Last week our military orders came. They came at the exact moment I was certain they would never come. I thought maybe I would grow to be ninety years old and still be waiting, still extending my lease two months at a time while battling bouts of anxiety acne.
But the orders finally came. THEY CAME!
The Marine Corps says we are staying San Diego.
I saluted Mike on the news and he immediately told me I was doing it wrong.
Then we had a slow, boring conversation that cycled through these words over and over:
The great big, highly anticipated news is that we are moving nowhere. The last eight months have been a long windup for no change at all. And it came as a shock. Last November the monitor told Mike that he would have orders by December. He also said that there was almost no way we would stay in San Diego.
Now I’m not great at math, but by my calculations exactly none of these predictions materialized. We received orders in March. We are staying in an impossible place. I would very much like to be in this guy’s March Madness pool.
San Diego is great. We love it here. What a privilege it is to live in a place that has eradicated both cold weather and considerate drivers. The sun always shines, the beach always waits, and gas is like $9/gallon. But the tricky part about the orders is that we were fully prepared to leave. I had initiated an internal goodbye long before we were given permission to leave. Then the permission never came.
The emotional experience was like being a sprinter on race day. I was set on the starting blocks, fingertips to pavement, staring down the lane ahead. I was ready to move, ready to exert myself on a historical moment. I closed my eyes and waited for the release of the gunshot. I waited and waited but there was no gunshot. Without warning and at the very last second, the race was inexplicably and quietly cancelled. All the anticipation and preparation, the visualization of this moment, it didn’t transfer to the momentum of departure. The build up was halted, wasted. There would be no race.
Mike and I expected to hear the word “go” and instead heard the word “stay.” Now we don’t get to run away from anything at all.
Perhaps leaving is one of the invisible perks of the military life. Transience can be a convenient excuse for shallow investment. You can moderate relationships with the knowledge that they will expire soon. The cyclical nature of military life creates a reliable conveyer belt of fresh adventure. It is exciting. It is new. And ‘new’ is my imagination’s favorite word.
The military builds a certain durability into its community, one that copes well with change but doesn’t always foster a sense of longevity. It has made me fearless in the face of new adventure but easily bored with the one in progress. I’m very good at exploring new cities but not so good at enduring them once the novelty has worn off. It’s a different sort of materialism, I suppose. Instead of lusting for new possessions I long for new places.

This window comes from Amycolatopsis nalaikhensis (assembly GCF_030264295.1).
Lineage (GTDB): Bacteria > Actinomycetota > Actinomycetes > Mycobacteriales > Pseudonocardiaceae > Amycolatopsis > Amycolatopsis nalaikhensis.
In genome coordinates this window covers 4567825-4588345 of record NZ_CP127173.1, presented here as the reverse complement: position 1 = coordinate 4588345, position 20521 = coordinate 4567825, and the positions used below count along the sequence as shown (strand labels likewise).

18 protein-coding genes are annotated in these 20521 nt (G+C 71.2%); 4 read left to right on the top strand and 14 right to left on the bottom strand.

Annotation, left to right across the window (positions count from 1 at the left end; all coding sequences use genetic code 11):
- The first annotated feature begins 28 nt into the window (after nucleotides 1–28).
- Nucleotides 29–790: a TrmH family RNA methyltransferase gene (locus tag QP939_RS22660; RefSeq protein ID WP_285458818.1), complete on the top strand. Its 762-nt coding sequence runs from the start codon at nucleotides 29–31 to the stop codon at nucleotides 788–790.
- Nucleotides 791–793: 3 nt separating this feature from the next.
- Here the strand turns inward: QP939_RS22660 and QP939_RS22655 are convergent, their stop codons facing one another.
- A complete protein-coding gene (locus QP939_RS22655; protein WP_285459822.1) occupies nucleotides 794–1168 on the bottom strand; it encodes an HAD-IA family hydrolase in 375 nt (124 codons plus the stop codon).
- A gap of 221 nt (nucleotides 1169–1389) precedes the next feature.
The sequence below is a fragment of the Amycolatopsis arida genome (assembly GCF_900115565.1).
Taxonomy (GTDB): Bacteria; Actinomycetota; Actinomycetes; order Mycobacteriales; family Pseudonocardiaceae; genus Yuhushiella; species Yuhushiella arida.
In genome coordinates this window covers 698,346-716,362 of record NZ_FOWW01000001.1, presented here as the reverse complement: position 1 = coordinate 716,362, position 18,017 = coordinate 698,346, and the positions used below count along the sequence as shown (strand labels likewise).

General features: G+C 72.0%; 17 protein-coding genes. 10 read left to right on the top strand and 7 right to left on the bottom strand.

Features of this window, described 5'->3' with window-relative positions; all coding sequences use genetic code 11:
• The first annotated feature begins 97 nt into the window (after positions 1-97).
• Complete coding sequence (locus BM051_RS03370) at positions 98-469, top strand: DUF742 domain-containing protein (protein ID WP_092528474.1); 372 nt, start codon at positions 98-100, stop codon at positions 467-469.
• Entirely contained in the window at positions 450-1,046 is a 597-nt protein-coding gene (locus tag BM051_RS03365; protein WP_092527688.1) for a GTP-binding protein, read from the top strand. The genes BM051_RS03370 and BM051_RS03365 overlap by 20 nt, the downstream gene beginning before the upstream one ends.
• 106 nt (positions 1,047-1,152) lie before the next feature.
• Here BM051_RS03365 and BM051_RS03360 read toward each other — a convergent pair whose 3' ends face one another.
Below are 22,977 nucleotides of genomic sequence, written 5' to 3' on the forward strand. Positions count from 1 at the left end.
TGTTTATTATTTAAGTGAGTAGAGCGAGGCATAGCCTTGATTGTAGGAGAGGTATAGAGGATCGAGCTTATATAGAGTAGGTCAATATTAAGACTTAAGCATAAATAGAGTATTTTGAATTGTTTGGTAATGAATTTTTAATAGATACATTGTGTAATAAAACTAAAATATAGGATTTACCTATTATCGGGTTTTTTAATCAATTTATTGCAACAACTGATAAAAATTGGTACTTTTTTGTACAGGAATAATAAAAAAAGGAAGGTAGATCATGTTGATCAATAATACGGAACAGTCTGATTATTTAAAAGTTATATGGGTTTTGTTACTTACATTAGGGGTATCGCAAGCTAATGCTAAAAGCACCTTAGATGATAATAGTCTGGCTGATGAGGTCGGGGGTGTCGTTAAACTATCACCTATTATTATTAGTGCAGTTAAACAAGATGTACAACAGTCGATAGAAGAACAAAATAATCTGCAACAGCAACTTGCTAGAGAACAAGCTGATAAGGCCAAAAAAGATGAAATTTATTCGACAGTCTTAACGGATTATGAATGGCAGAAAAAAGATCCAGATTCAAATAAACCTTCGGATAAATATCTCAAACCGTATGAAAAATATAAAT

Maybe this restless heart has been trained into me or maybe it’s been there all along, but I’m realizing now that I’m just as distressed by the absence of change as the onset of it. An unbearable existence, in my mind, is one shackled to the ordinary. And if I stay in one place for too long, will I become ordinary?
In the last ten years, I haven’t lived in the same state for more than two or three years. I have a lot of pride in my transience. And I’m not sure that’s a good thing.
Maybe this tension creeps into the lives of all adventurers in the final bend of their twenties. Maybe it’s normal to wrestle with responsibility, to dance with stability, and still long to be free and unfettered. I want to stay. I want to go. But most of all, I want the option to do either at anytime.
Freedom is this illustrious idea I think about while folding laundry or loading the dishwasher for the 700th time. It involves a vague daydream about driving a convertible up the California coast while my hair flows glossy and untangled in the wind. Other versions include: afternoon naps at the beach, small venue concerts, and legs that never regrow hair. I’m constantly revising my life into illogical versions, imagining ways to escape the mundane for scenarios depicted in professional Instagram accounts.
But the reality is that the best parts of my life aren’t on the outskirts of the mundane. They’re at the center of it. They exist in the places I choose to stay.
San Diego is a magnificent city fading from my enthusiasm only because I have a short attention span. God is working on me, growing the territory of my contentment at exactly the moment I’ve lost interest in the good things he has put in front of me.
If God poured out all of his wrath on the cross then surely there are no spoiled gifts leftover for me. God only gives good gifts. These orders, this place, it is good. Psalm 16:6 says “The land you have given me is a pleasant land. What a wonderful inheritance!”
We will happily stay in this magnificent city. We will accept this good gift. The DiFelices will continue to be tan and hypersensitive to cold for the next couple years. Molly will spend her toddler years at the beach, at In-n-Out, and stuck in inexplicable waves of Southern California traffic.
Mike will return to a Marine Corps base where haircuts are as tight as the rolled sleeves of the uniform. He might deploy. He might not. We will continue to embrace Southern California living by riding our bikes in flip-flops and firmly believing there is no such thing as “too blonde.”
We will stay and learn what that word means. We will invest deeper still because even though we forecasted an adventure in a far away land, there is one buried in the ground beneath our feet. I’m sure of it.
It’s right here in the very last place we thought to look.